The F-22 is still nearly new and the F-35 is rolling off the assembly line, but the Air Force is already looking for a new fighter for its fleet — this time without the pilot.

The Air Force this month kicked its “Skyborg” program into high gear as it seeks a robotic wingman for its fighters. And it’s a robot that will be smarter than the drones the Air Force has flown since 9/11.

“Embedded within the teamed aircraft, complex algorithms and cutting-edge sensors enable the autonomy to make decisions based on established rules of engagement set by manned teammates,” the Air Force Research Laboratory said on its website. “Field tests will ensure the algorithms’ accuracy and verify that the system continuously operates within the constraints established during mission planning.”

The smarter drone has been coveted by the Air Force for years, but only recently has technology caught up with the service’s desires. Artificial intelligence, faster, smaller computers and better sensors have come along to make the drone a reality.

The service has some very good reasons for seeking a robotic fighter. First, pilots are expensive to train and hard to recruit. The service has suffered through an ongoing pilot shortage in recent years.

Second, pilots limit what an aircraft can accomplish. In dogfights, a pilot is battling the Earth’s gravity as much as they battle the enemy. Humans can take about nine times the force of gravity before they black out and lose consciousness.

Drones, which are piloted by software, are only limited by the strength of the fuselage and wings, meaning they can turn tighter and more quickly than a manned plane.

Third, pilots in high-intensity wars that America would face against rivals like Russia or China tend to get shot down. That means the Air Force loses combat capability with every pilot it loses and sees its investment in that pilot go down the drain.

Drones are willing to die for America in endless numbers. Like their cousins — missiles and smart bombs — they will gladly race to destruction.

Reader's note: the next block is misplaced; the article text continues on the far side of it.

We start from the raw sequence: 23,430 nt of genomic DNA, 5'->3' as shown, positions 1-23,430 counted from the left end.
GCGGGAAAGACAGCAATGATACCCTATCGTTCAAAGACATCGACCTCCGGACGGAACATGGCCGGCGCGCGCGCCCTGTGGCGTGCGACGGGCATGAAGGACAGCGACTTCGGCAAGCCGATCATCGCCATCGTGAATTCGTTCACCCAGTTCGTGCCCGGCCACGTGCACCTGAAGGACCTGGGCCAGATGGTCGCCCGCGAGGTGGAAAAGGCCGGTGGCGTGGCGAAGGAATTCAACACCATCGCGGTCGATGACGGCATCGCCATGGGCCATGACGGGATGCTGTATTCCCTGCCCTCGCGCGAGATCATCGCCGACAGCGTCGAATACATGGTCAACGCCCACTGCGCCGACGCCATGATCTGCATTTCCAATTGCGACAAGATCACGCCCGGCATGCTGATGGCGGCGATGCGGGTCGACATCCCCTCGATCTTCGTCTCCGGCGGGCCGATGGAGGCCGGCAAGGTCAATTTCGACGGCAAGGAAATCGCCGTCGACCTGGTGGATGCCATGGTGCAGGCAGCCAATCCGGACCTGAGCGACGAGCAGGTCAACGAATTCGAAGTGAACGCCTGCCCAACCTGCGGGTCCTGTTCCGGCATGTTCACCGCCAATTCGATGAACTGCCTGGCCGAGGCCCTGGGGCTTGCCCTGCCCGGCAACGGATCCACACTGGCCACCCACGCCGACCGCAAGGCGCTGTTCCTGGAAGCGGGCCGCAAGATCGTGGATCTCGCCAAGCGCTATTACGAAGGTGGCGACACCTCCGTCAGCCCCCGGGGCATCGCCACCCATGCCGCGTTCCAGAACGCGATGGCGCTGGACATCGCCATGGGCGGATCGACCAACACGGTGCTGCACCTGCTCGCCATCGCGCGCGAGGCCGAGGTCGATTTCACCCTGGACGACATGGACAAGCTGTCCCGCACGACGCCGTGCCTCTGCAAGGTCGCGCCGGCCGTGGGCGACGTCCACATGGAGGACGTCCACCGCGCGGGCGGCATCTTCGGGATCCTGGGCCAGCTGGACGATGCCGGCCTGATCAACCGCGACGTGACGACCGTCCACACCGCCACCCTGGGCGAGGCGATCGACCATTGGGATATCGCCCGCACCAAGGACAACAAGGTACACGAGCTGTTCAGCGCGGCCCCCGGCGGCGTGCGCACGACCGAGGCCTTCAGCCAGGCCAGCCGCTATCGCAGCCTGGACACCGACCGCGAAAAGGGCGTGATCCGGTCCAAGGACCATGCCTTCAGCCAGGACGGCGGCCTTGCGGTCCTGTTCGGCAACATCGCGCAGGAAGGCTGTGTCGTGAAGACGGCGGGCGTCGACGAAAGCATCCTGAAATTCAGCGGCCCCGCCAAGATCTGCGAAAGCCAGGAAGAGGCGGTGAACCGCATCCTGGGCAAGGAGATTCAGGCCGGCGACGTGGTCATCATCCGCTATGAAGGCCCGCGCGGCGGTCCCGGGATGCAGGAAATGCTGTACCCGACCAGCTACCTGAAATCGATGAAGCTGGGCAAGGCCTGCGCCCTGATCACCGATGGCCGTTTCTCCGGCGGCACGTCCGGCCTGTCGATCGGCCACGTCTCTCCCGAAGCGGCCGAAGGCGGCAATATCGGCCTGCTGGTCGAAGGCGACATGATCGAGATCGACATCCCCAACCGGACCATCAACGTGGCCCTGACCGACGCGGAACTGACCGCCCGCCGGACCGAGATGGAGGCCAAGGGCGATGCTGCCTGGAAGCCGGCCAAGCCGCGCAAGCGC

Last, drones are cheap. One of the most expensive things the Air Force does is install a cockpit on a plane. With a drone, you just install a computer and tie a few wires together, saving billions of dollars compared to manned planes.

“By emphasizing future flexibility, openness, modularity and expandability, Skyborg represents an innovative way for the U.S. to prepare for potential engagements with near peer adversaries at a fraction of the cost of traditional systems,” the Air Force said.

A prototype of Skyborg is already flying. The Kratos XQ-58 Valkyrie took flight in March over the Arizona desert.

More companies are expected to jump in the competition, with a production aircraft expected by as soon as 2023.

But don’t worry, the Terminator planes aren’t fully taking over the skies.

The Air Force says pilots will still be in charge when the drones head to war.

“Air Force policy stipulates that people are always responsible for lethal decision-making,” the Air Force said. “Accordingly, Skyborg will not replace human pilots.”

Contact Tom Roeder: 636-0240

Twitter: @xroederx

Senior Military Editor

Tom Roeder is the Gazette's senior military editor. In Colorado Springs since 2003, Tom covers seven military installations in Colorado, including five in the Pikes Peak region. His main job, though, is being dad to two great kids.

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